|Datasheet||Specific References||Reviews||Related Products||Protocols|
|A DNA sequence encoding the mature form of human IDO2 (Q6ZQW0-1) (Met 1-Gly 407) was fused with a polyhistidine tag at the C-terminus.|
|In general, recombinant proteins are provided as lyophilized powder which are shipped at ambient temperature.|
Bulk packages of recombinant proteins are provided as frozen liquid. They are shipped out with blue ice unless customers require otherwise.
|> 93 % as determined by SDS-PAGE|
|Please contact us for more information.|
|Samples are stable for up to twelve months from date of receipt at -70℃|
|The recombinant human IDO2 comprises 413 amino acids and has a calculated molecular mass of 46.2 KDa. It migrates as an approximately 43 kDa band in SDS-PAGE under reducing conditions.|
|Lyophilized from sterile PBS, 20% glycerol, pH 7.5|
1. Normally 5 % - 8 % trehalose and mannitol are added as protectants before lyophilization. Specific concentrations are included in the hardcopy of COA.
2. Please contact us for any concerns or special requirements.
|Store it under sterile conditions at -20℃ to -80℃. It is recommended that the protein be aliquoted for optimal storage. Avoid repeated freeze-thaw cycles.|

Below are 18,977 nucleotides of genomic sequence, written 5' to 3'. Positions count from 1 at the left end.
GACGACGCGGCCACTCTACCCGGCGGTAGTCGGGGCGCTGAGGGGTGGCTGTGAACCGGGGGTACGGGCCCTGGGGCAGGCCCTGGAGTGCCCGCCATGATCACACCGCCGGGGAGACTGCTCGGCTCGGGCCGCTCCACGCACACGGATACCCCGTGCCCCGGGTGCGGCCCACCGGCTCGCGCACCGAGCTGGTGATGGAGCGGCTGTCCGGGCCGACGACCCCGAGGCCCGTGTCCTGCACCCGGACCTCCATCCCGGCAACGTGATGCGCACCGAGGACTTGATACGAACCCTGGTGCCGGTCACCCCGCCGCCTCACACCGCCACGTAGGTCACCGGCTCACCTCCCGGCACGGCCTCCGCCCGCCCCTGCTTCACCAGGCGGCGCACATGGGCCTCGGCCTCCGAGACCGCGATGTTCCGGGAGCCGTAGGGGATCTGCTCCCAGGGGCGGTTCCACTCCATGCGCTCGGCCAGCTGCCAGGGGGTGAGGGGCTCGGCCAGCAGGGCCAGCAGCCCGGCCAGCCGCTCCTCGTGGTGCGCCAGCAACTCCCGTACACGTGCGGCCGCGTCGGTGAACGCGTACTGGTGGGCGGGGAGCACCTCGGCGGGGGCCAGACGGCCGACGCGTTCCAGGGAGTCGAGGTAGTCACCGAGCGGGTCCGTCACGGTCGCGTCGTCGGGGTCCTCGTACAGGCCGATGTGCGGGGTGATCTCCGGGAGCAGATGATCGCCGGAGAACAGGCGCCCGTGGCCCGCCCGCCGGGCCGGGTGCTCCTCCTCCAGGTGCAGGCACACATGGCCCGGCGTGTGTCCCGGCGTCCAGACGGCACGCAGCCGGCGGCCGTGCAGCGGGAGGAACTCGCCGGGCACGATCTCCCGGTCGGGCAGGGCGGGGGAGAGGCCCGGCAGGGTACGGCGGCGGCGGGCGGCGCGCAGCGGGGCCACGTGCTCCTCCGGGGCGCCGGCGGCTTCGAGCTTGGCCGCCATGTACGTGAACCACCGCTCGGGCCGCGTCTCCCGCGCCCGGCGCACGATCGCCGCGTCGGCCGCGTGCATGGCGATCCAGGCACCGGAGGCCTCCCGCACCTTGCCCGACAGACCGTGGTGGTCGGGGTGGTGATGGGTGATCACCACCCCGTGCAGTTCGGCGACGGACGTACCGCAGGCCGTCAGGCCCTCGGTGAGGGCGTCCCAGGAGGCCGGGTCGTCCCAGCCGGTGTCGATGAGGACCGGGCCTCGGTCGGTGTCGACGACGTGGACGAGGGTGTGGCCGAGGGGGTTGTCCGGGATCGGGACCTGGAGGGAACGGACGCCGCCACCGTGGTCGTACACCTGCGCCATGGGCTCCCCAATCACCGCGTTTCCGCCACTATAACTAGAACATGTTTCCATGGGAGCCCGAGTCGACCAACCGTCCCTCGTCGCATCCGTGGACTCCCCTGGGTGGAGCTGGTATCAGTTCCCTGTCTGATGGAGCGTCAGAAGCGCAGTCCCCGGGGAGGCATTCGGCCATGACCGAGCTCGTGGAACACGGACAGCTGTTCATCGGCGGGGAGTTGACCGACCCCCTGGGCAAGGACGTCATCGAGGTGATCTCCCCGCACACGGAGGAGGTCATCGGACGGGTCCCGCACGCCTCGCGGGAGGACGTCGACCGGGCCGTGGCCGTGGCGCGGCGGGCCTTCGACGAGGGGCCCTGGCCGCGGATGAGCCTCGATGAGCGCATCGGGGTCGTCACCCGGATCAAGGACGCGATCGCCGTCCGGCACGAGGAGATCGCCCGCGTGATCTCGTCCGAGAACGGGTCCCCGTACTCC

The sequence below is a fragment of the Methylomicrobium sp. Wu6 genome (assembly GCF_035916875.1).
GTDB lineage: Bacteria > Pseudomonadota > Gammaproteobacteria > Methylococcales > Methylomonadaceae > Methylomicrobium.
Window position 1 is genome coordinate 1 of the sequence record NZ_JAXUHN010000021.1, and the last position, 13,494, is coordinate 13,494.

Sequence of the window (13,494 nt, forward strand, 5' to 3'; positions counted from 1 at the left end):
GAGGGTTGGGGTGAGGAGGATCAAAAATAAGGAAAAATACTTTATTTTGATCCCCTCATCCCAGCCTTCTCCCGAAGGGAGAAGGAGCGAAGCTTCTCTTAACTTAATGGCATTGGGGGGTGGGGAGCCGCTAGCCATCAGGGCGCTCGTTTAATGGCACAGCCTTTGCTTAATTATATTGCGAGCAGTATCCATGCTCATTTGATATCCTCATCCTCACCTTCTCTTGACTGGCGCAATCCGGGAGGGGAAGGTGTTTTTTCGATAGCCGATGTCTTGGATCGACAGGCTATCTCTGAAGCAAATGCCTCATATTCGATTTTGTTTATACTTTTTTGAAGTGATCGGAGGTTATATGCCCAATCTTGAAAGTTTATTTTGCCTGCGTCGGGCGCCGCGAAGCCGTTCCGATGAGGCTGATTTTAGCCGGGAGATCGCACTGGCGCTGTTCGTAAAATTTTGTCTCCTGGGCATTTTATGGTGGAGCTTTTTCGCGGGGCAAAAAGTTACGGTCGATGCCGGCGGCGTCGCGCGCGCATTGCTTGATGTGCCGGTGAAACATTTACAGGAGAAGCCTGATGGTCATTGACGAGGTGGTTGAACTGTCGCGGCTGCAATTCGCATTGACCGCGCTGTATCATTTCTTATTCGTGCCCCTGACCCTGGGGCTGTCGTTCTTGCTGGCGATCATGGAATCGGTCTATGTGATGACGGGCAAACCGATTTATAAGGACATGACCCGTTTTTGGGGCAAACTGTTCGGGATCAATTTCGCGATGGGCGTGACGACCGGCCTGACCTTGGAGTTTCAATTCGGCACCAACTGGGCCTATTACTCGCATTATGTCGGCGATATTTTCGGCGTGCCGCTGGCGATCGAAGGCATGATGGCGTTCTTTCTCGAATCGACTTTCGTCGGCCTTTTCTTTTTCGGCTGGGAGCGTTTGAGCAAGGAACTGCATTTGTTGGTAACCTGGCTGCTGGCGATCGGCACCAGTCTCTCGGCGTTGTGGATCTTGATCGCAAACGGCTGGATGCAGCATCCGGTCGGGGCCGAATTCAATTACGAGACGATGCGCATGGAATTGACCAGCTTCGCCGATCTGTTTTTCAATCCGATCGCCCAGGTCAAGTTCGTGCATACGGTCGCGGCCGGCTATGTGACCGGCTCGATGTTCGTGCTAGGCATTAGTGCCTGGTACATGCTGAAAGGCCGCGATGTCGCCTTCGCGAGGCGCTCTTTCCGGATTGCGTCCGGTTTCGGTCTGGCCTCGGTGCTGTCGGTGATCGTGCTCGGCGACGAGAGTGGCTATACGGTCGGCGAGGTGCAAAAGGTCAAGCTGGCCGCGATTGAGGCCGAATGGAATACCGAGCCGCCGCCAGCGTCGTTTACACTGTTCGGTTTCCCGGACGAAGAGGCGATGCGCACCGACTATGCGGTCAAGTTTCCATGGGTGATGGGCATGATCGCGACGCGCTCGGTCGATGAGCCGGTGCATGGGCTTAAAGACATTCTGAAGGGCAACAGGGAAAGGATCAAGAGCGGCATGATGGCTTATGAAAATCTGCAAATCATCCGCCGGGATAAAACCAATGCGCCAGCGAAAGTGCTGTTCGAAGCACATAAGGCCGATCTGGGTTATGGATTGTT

|A hardcopy of COA with reconstitution instruction is sent along with the products. Please refer to it for detailed information.|
IDO2 belongs to the indoleamine 2,3-dioxygenase family. Indoleamine 2,3-dioxgyenase (IDO), is a cytosolic haem protein which, together with the hepatic enzyme tryptophan 2,3-dioxygenase, catalyzes the conversion of tryptophan and other indole derivatives to kynurenines. In addition to classic IDO (IDO1), a new variant, IDO2, has recently been described. IDO2 is expressed in liver, small intestine, spleen, placenta, thymus, lung, brain, kidney, and colon. IDO is widely distributed in human tissues, its physiological role is not fully understood but is of great interest. IDO can be up-regulated via cytokines such as interferon-gamma, and can thereby modulate the levels of tryptophan, which is vital for cell growth. In humans and mice, the IDO1 and IDO2 genes are present tandemly in a tail-to-head arrangment on chromosome 8. In lower vertebrates such as zebrafish and toads only a single IDO gene may be present that may be more IDO2-like in structure. This closer relationship to IDO2 suggests that IDO2 may actually be the ancestor of the better characterized IDO1 gene, and that IDO1 might have been generated by gene duplication of IDO2 before the origin of tetrapods in mammalian evolutionary history. IDO2 catalyzes the first and rate-limiting step in the kynurenine pathway of tryptophan catabolism.